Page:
Champlain National Bank President and CEO Jon Cooper is retiring from the banking industry affective Feb. 1.
After almost 40 years in the business of numbers, Champlain National Bank President and CEO Jon Cooper is looking forward to a morning walk.
“I’m getting up in the morning and taking a walk with my wife,” said Cooper, who is retiring from the bank effective Feb. 1. “Then I am going to say, the day is ours, what do you want to do with it.”
Cooper entered the financial world at the age of 21, working for a public accounting firm before getting into the banking industry.
“I have stayed in banking the entire rest of the time,” he said.
In April of 2006, Cooper was hired as the President and CEO of CNB, and will have almost served seven years in that position when he departs.
“I will be around for a couple of weeks to help with the transition, if needed,” Cooper said about turning the reigns over to his successor, Joseph Shaw. “If we need a couple more weeks, I will do that. If not, then I will move along.”
Cooper said that while many would look at the numbers and spreadsheets to determine the success of the company during his tenure (to which he said, “the bank is in an extremely strong position with a solid balance sheet,” increasing revenues from just over $650,000 in 2006 to near $1.8 million now), he would look at the perspective that the customers have.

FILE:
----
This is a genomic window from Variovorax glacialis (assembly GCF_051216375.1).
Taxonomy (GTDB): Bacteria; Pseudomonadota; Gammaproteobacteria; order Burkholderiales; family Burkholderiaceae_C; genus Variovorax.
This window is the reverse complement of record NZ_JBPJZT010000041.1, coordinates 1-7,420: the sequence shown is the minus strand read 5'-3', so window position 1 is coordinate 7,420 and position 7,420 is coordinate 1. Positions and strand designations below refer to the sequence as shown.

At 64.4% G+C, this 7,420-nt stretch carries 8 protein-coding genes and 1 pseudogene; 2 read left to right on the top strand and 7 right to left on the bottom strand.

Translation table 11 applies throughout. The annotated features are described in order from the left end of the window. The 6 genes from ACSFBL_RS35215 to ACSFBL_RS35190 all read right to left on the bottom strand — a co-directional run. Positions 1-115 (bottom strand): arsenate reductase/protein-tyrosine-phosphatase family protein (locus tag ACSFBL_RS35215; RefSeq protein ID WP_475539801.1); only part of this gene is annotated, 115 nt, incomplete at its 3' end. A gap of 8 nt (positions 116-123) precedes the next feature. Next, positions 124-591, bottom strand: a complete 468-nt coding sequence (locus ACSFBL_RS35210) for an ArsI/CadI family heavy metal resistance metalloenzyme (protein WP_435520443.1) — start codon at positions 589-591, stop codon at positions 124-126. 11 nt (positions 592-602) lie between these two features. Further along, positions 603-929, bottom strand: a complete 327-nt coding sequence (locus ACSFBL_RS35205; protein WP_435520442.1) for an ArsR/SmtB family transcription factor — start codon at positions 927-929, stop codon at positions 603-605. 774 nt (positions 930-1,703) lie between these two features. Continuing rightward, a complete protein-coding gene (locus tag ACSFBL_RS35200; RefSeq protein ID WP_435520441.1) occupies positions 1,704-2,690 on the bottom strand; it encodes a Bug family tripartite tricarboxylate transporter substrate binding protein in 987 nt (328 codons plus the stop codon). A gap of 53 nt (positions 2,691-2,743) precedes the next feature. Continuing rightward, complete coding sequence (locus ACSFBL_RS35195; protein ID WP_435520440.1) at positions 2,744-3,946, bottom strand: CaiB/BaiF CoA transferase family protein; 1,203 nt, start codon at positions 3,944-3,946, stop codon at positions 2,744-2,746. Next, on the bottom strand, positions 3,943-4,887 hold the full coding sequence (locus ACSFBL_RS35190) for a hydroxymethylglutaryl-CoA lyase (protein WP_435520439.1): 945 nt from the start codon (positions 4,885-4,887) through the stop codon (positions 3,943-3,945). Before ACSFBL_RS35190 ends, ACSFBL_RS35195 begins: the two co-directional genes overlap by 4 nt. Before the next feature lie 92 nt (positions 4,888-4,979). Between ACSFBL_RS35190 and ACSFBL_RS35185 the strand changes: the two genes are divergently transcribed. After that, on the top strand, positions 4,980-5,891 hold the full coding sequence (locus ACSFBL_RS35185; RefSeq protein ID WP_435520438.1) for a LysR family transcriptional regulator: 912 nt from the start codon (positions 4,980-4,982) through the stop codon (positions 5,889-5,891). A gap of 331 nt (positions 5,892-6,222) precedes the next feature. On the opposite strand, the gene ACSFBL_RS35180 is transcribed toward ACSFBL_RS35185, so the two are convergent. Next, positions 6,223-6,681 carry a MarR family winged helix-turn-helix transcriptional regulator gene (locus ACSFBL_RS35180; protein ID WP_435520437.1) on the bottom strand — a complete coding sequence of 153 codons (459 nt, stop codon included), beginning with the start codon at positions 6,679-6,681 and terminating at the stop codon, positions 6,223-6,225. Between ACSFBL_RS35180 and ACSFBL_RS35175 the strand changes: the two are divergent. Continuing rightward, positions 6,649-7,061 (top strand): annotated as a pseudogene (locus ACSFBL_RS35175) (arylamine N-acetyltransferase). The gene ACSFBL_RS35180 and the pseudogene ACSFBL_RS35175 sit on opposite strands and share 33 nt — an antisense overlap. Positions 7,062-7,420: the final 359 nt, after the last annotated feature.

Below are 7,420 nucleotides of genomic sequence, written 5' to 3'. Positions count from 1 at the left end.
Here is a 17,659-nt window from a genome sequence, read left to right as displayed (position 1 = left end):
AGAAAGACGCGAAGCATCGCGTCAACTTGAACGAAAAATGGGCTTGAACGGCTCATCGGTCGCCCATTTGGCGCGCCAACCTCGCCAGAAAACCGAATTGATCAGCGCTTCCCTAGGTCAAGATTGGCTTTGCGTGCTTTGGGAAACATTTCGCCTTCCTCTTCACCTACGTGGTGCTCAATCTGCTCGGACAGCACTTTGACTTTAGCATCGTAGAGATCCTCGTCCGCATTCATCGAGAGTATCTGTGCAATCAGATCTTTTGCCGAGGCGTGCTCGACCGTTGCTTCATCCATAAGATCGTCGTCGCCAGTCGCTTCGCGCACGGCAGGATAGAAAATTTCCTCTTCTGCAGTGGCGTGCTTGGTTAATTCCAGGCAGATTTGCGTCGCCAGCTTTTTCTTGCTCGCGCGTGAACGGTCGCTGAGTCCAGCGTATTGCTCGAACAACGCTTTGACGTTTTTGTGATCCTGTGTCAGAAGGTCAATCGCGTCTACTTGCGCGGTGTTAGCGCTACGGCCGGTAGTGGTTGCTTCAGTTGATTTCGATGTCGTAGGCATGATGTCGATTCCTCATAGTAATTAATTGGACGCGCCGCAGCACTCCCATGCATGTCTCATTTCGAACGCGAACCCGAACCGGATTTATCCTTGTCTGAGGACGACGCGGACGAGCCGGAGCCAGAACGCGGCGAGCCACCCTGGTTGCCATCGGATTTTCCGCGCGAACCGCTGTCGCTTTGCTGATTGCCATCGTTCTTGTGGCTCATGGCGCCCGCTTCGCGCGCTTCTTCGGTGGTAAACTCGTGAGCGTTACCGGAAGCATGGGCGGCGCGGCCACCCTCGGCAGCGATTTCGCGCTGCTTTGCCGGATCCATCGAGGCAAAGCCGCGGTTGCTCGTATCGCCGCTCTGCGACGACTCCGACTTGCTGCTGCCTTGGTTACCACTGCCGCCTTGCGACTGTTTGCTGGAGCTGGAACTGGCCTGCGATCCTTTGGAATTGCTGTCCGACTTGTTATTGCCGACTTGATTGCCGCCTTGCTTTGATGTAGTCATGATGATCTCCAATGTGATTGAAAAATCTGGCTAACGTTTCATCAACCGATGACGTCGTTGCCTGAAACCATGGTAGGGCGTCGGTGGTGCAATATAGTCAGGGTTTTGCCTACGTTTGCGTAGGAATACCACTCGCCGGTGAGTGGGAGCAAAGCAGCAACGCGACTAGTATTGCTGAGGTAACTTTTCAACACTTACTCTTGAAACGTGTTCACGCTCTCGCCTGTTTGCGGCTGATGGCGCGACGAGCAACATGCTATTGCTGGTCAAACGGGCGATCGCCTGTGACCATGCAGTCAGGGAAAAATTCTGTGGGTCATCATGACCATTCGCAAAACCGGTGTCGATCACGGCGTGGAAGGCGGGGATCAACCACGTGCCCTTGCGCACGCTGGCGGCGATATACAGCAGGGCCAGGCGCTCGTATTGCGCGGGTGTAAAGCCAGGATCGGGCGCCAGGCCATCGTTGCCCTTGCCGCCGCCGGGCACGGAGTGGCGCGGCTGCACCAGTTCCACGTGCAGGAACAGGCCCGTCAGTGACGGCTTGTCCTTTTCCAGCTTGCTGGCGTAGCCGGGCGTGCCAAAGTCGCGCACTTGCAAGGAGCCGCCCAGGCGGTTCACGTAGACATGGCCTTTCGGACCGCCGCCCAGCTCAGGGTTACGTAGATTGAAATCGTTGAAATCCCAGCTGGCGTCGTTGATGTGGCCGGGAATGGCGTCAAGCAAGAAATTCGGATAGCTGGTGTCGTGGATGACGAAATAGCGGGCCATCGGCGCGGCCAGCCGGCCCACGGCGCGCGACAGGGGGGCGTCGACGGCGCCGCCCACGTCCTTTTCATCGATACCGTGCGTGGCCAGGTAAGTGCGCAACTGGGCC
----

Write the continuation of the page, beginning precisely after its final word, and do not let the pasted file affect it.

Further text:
“I think we have significantly changed the image of the company,” Cooper said. “We have re-focused on what it means to be a community bank. We have been more involved in the community not only because it pays back for the bank, but you have to be willing to give back what you get.”
Part of working with the community was understanding the customer.
“You have to react to the client or customer and think about if you were them and react in the way you would want to be treated if you were in their shoes and communicate with them appropriately,” Cooper said.
Cooper also talked about the services they offered customers in the wake of tropical Storm Irene.
“We were the only bank that came out with a special loan program after Irene,” he said. “We responded within weeks and we have had zero delinquencies on those.”
Cooper said that community involvement is something that he has noticed throughout his time at CNB.
“The thing that amazes me about this community is that you can reach out to the key people around here and always get a call back,” he said. “That, to me, is why this community has not seen a huge swing downward. It’s about what is best for the region. You do not see one town against the other if it is for the betterment of the region.”
Cooper also has served as the president of the Plattsburgh Rotary Club, where he helped implement a mentorship program through Plattsburgh State.
“We would pair students up with business leaders and let them go from there,” Cooper said. “I had three students that came to work with me in the program, and all three got high-profile opportunities down the road.”
Cooper said that he plans to return to his roots in western New York upon retirement, but will bring many fond memories of the North Country with him.
“I have truly enjoyed the time here,” he said. “It is a great community with people who are always available to lend a hand.”